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Geology -- Oregon, Thermoluminescence dating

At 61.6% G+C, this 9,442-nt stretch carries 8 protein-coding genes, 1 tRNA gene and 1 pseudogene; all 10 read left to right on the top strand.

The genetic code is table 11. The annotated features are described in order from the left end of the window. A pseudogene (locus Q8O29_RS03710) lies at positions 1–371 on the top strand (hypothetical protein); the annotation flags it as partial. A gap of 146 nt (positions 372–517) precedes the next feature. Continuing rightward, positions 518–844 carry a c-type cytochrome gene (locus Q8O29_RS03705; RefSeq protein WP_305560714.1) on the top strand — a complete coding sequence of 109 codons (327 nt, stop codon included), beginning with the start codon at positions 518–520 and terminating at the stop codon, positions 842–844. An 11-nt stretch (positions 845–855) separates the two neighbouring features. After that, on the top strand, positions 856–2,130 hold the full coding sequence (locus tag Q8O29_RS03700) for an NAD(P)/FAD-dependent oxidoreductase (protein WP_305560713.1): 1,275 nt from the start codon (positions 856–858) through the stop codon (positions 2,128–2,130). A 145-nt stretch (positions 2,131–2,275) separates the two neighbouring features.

Hot springs in the Alvord/Pueblo valleys in southeastern Oregon are analogous to Basinand- Range hydrothermal systems where heat source and permeable pathways are met through crustal thinning. Silica sinter deposition at Mickey Springs, Alvord Valley, predates the late Pleistocene high stand of pluvial Lake Alvord. At Borax Lake, Pueblo Valley, sinter deposition occurred during the Holocene. This study examines the evolution of springs at Mickey Springs, where three morphologies of sinter are present: (1) basalt clasts surrounded by sinter in interbedded conglomerate and sandstone, (2) pool-edge and aprons of sinter surrounding depressions (12–32 m diameter), and (3) quaquaversal sinter mounds with pool-edge sinter. The oldest sinter occurs in silica-cemented conglomerate and sandstone, where deposition occurred prior to 30 kya. Deposition around broad depressions and mounds occurred after 30 kya but before water levels began to rise in pluvial Lake Alvord. Thermoluminescence dates suggest sinter deposition ceased before 18 kya when silt and clay filled inactive vents and buried aprons. A few mounds hosted active springs after sinter deposition ceased but while submerged in pluvial Lake Alvord. Now, high-temperature springs, steam vents, and mud pots are concentrated in a 50 by 50 m area near the southern edge of the spring area.


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